Lesson Plan – Classification
Background information:
The question of classification of finds is a very important one in the study of Archaeology. Pottery, for example, can be classified in terms of type of vessel, date of manufacture, place of manufacture, and style. For these classifications to be meaningful for analysis they must be reliable and consistent, so that different Archaeologists would classify objects in the same way. One of the simpler ways to do this is to give inequalities in terms of measurable properties of the pieces (e.g. Diameter of base).
 
Objectives:
 
Duration:
1 hour

Prior Knowledge:
Cartesian coordinates, equation of a straight line
 
National Curriculum Links:

Level:
8
7
 
Keywords:

Resources:

Equipment needed:
· Projector or interactive whiteboard
· Rulers
 
Times:
20 minutes

Introduction:
Ø What problems would arise from disagreements about the different sorts of pottery? How could we solve them? What properties does a plate have?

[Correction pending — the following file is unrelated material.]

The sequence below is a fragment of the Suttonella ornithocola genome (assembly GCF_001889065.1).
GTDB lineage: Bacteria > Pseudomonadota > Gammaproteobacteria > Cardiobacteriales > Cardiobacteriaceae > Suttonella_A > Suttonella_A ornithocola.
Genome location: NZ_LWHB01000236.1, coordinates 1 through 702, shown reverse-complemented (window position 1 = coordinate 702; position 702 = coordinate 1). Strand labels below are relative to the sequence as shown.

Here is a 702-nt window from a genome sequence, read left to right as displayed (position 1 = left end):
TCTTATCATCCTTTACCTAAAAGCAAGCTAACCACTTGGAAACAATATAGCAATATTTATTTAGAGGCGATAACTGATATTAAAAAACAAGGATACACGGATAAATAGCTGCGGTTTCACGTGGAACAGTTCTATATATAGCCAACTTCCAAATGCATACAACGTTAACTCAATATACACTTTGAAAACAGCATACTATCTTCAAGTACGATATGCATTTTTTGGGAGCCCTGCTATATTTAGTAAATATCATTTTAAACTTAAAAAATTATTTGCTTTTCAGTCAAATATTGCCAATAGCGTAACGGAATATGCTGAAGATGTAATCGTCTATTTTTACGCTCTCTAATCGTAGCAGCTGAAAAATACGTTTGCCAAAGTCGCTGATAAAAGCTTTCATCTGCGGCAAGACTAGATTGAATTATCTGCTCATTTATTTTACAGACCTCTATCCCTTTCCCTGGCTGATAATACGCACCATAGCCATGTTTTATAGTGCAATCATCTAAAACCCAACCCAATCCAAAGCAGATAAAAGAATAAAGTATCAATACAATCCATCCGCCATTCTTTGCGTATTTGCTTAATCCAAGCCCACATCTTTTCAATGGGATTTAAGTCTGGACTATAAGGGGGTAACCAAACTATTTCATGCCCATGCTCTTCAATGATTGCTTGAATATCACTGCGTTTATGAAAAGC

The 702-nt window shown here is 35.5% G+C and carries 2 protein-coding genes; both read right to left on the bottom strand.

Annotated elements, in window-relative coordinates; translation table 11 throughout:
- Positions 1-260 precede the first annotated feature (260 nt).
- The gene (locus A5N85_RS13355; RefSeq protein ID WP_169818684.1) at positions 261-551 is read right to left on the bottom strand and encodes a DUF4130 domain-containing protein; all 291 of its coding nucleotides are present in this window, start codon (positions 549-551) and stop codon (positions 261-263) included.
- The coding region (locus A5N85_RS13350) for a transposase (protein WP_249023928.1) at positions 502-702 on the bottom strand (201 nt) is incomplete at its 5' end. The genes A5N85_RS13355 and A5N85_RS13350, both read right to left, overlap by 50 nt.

2530 minutes

Main Activity:
Ø What properties could we measure with this pottery?
Ø Can we say anything in general about the heights/rim diameters of plates/urns? Why is this not enough to define what makes a plate?
Ø Is it now possible to draw a line to separate any of the pottery types from the others?
Ø What are the properties of the objects in the wanted region? Is this reasonable for a plate?
Ø What are the properties of the objects in the wanted region? Is this reasonable for a pot urn? How can we tell if something is a bowl?
 
1015 minutes

Plenary:
Ø What type of pottery is this? How did you work it out?
 
Differentiation, extension material and further reading:
Ø How would you change the inequality to describe all the pottery that is not a plate? What happens if an artefact lands exactly on the line?
Ø How can we deal with disagreements about which line to draw? Does a ‘best line’ exist? Could we define rules to draw this ‘best line’?
 
Links to other subjects:

Other Comments: